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Creating a retirement plan

Retirement can be an exciting phase in your life – and the earlier you start planning, the more options you’re likely to have when you get to it.

At its core, retirement planning is about setting aside money today to use in the future when you have no active employment or business income.

It can be complex with lots to consider, which is why many people put it off. But once you start the conversation, it becomes easier.

A robust wealth plan and investment strategy are essential elements to building a retirement fund that will support your quality of life, protect what’s important to you and let you achieve your goals.

Of course life is unpredictable and your goals may change, so once you create a plan, it’s important to revisit it at regular intervals.

The 3 phases of retirement planning

It can be useful to split retirement planning into 3 phases. These are:

  • Accumulation of savings or preparing for retirement
  • Your transition to retirement
  • Living in retirement

Accumulate your savings

In the accumulation phase you’re earning income and building up your retirement savings. If you haven't crystalized your vision of retirement yet, that’s fine. A good place to start is with these 3 questions:

  • When do you want to retire?
  • How much do you need when you retire?
  • What do you need to do now?

It may help to write down the answers. Even if your picture of retirement is light on detail for now, the key to a successful accumulation phase is having the discipline to set aside a portion of your income for future retirement benefits. You should also make sure you’re taking advantage of the preferred treatment of retirement accounts for the power of compounding to grow your funds.

Here are some of the elements to consider during the accumulation phase:

  • Retirement accounts

    There are many different retirement plans available which take advantage of the power of compounding and provide tax and saving incentives. Common retirement accounts in the U.S. such as 401(k), 403(b) or Individual Retirement Accounts (IRAs) support saving and building for retirement.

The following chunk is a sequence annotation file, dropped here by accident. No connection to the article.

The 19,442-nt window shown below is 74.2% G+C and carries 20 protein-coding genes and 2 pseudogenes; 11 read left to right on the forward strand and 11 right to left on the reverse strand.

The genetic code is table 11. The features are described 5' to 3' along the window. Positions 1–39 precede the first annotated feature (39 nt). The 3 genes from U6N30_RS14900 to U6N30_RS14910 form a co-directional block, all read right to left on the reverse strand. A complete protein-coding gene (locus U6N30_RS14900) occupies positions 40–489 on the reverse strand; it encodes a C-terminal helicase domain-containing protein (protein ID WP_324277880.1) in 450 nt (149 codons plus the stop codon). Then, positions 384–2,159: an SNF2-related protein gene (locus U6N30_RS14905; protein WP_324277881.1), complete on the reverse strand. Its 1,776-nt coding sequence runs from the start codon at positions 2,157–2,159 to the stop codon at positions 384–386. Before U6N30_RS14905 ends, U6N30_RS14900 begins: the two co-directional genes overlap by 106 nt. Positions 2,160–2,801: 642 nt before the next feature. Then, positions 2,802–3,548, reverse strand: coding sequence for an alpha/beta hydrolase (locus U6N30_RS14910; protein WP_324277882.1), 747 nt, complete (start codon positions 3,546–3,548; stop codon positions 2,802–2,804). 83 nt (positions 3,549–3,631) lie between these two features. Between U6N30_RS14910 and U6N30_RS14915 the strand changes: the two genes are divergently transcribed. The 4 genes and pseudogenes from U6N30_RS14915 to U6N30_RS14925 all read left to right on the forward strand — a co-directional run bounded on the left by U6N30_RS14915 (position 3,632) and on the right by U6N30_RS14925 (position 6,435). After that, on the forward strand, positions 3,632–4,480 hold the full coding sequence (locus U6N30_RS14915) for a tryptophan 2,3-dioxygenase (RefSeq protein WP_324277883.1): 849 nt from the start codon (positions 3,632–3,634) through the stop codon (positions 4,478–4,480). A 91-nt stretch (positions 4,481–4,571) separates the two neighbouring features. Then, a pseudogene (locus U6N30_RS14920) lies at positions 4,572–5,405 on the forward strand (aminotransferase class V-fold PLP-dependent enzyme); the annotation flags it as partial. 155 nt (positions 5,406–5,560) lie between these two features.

When choosing the retirement account that’s best for you, it’s critical to understand how the different options differ based on:

     

    1) timing of when the assets in the account are taxed

    2) plan contribution limits; and

    3) if the account is sponsored by your employer, or not

     

    For a summary of different types of retirement accounts and how to identify which best supports your financial goals and needs in retirement, see our guide on Which retirement account is best for you.

  • Investing

    Investing your retirement savings gives them the potential to grow and is a way to make money work for you. It’s vital to have an investment strategy based on your objectives and life stage. Investment strategies can be tailored and altered to meet your changing needs. You can also be as involved or as hands off as you wish to be.

     

    All types of investments are subject to market volatility, so it’s possible you’ll get back less than you put in. Our Wealth Relationship Managers can help you create an investment strategy that works for you.

  • Succession planning and asset structuring

    The accumulation phase is an ideal time to put your succession plan and asset structure in place. Having a will, life insurance, durable power of attorney and medical power of attorney are often staples of every succession plan.

Transition to retirement

Not everybody has a hard stop into retirement. Some may prefer a gradual transition.

This could mean part-time work, for example, as you slow down and ease into retirement. By this stage, you’re likely to have a clearer idea of your desired lifestyle, location and the associated expenses.

As you transition to retirement, you’ll still be earning income or running your business, but gradually replacing your working hours with other activities. It’s important that your investments are working hard for you and that they’re consistent with your retirement objectives and aligned to your future liquidity requirements. 

Life is uncertain. So, if you haven’t already, this is the time to take stock of any succession planning and asset structures that you have in place. This includes updating your will, which is often overlooked.

Generally speaking, the more comprehensive and well-documented your succession plan is, the easier it is to execute when needed.

Live in retirement

Retirement can be a golden period where you’ve earned the freedom to do what you want, when you want. This is when you transition from saving to spending.

Generally, your retirement fund will no longer grow at the same pace as it did during your accumulation phase. So it’s important to closely monitor your spending and your retirement fund balance. 

Maintaining your retirement funds in a sustainable way without impacting your quality of life or legacy plans is typically a key focus during your retirement phase.

Investment strategy management remains fundamental to ensuring your retirement funds will be sufficient to meet your needs for the rest of your life. You should also have a buffer within your budget to allow for unforeseen cash outflows, such as medical costs.

HSBC planning solutions

At HSBC we work with families and individuals globally on their planning needs. With experts on the ground in key markets around the world, we’re continuously monitoring new developments, opportunities, and changes that may impact your retirement planning.

Get in touch with your Wealth Relationship Managers to explore how we can help you and your family to plan for the future.

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